“Don’s childhood was bleak, even by the sepia-toned standards of the Depression. The house on University Avenue sat in a crowded row of unkempt wooden colonials set against a steep hill. He slept on a cot in the kitchen, next to the stove. Two of his older brothers, Shadow and Sid, shared a bedroom with a boarder. Willis Vincent ‘Bill’ Knotts, the most ambitious sibling, had already decamped to seek his fortune as a manager at Montgomery Ward. Don’s mother and father slept in the living room, and Jesse Sr. spent most of his waking hours on the sofa, staring into space. Don’s brothers liked to drink and fight; there was little to distinguish them from the vagabonds who paraded in and out of the University Avenue home.

Don Knotts early in his career as a ventriloquist

“Don emerged from infancy with a ghostly pallor, a skeletal frame, and a predisposition to illness, traits he shared with his older brother Shadow. ‘I did not come into the world with a great deal of promise,’ Don recalled. ‘By the time I started grammar school, I was already stoop-shouldered, painfully thin, and forever throwing up due to a nervous stomach.’

“Three decades later, Elsie Knotts would ask Don, ‘Do you remember when you were in nappies, and your father used to hold a knife to your throat?’ Don did not. Only in therapy did the memories come flooding back. Don spent his first years living in fear of the monster on the couch. Jesse Knotts harbored a primal jealousy toward Don, the unexpected baby who drew Elsie’s attention away from her bedridden husband. From the day Don arrived, he competed with his father for his mother’s care.

“The only path out of Don’s kitchen bedroom led through the living room, where his father lay. Don would try to tiptoe by. Sometimes he would pass unnoticed. Other times, the father would emerge from his fever dreams and train his bloodshot eyes on his youngest son. Don would freeze as he heard the ragged growl of an unpracticed voice: ‘Come here, you little son of a bitch.’ Don would slowly retreat from the room. Usually, the summons was an empty threat. But on occasion, Jesse would rise from the couch like a shambling ghoul and stagger into the kitchen to find a blade. Then he would stumble through the house in search of his son; the hunt wouldn’t take long, as there was nowhere for Don to go. Jesse would pin Don against the wall, raise the knife to his throat, and terrorize the child with dark oaths: ‘I’ll kill you, you son of a bitch.’ “

Andy and Don: The Making of a Friendship and a Classic American TV Show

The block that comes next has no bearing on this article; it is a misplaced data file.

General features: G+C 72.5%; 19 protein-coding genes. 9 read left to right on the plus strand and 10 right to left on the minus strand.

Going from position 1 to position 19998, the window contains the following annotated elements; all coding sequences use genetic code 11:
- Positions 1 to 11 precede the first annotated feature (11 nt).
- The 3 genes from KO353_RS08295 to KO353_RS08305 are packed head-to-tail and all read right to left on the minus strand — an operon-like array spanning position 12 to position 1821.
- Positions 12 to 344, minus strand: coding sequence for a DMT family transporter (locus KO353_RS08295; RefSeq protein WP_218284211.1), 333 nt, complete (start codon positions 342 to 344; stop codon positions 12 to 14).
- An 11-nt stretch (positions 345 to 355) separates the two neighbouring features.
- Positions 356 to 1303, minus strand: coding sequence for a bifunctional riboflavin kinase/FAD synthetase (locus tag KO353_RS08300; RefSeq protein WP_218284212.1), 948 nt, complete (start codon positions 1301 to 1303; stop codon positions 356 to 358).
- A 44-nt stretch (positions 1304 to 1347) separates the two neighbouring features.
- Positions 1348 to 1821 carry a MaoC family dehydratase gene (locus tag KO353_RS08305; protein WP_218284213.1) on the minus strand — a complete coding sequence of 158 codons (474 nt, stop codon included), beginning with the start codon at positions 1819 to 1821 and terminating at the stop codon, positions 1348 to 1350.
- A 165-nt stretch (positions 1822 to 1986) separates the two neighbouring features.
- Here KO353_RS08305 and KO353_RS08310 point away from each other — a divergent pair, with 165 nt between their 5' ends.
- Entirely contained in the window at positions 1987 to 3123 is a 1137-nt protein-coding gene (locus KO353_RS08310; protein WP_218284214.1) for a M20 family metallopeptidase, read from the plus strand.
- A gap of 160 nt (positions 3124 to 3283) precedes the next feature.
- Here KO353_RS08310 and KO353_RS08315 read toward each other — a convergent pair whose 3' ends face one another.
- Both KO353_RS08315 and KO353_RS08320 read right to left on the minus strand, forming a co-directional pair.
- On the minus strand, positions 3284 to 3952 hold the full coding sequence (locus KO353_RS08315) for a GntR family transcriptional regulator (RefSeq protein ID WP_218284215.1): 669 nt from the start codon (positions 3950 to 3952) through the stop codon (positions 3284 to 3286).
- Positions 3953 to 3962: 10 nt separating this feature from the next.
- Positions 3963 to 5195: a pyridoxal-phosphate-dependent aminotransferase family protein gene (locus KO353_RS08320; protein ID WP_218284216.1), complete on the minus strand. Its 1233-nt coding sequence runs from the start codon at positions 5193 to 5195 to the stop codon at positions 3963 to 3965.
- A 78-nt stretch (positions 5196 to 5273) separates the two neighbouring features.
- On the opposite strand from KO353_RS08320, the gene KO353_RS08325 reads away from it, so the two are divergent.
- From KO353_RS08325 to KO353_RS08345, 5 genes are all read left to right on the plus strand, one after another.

Author: Daniel de Visé
Publisher: Simon & Schuster
Copyright 2015 by Daniel de Visé
Pages 4-5

Carpe Diem?

I’ve already acknowledged that isn’t easy to do all the time, at least in a positive way. So if not a day, then try to seize a moment. In times of sorrow, despair or confusion reach for controlling even just a moment.

Bewilderment, fear, questions, tears.      

When hit with unexpected news, especially bad news,everyone reacts differently: slow to take it in, spring to action, and every level of awareness in between.

Make it Yours

Focus on taking in information, accepting offers of help, and talking to those you trust. Prayer and meditation can create a calm that allows your beliefs to provide the answers you need.

Love and healing                                              

Right now I know several people facing serious issues, medical and otherwise, and others who experienced sudden losses in their families.

Then there is our world……

later that evening

i held an atlas in my lap

ran my fingers across the

whole world

and whispered

where does it hurt?

it answered




                 Warsan Shire


All I can do is think love and healing. So I am.




Aussie Anti-Tourists Live it up in East Tennessee

This is a re-posting of an article I wrote for

IMG_9007It is 9,750 miles one way from Melbourne, Australia to Knoxville,Tennessee. It’s a long way to travel to attend a few football games and concerts, but Graham and Debbie Blackley left their lovely home in Bairnsdale, Australia, for an authentic experience in Sevierville, Tennessee.

The Blackleys stayed in Karen Pyne’s Sevierville home for three weeks. Both Pyne and the Blackleys are members of the international Home which allows members to list their home, offering it as private living quarters for visitors. The exchange is a reciprocal agreement with Graham and Debbie using Karen’s home now, and Karen being able to use their home in return, at a time agreeable to both parties.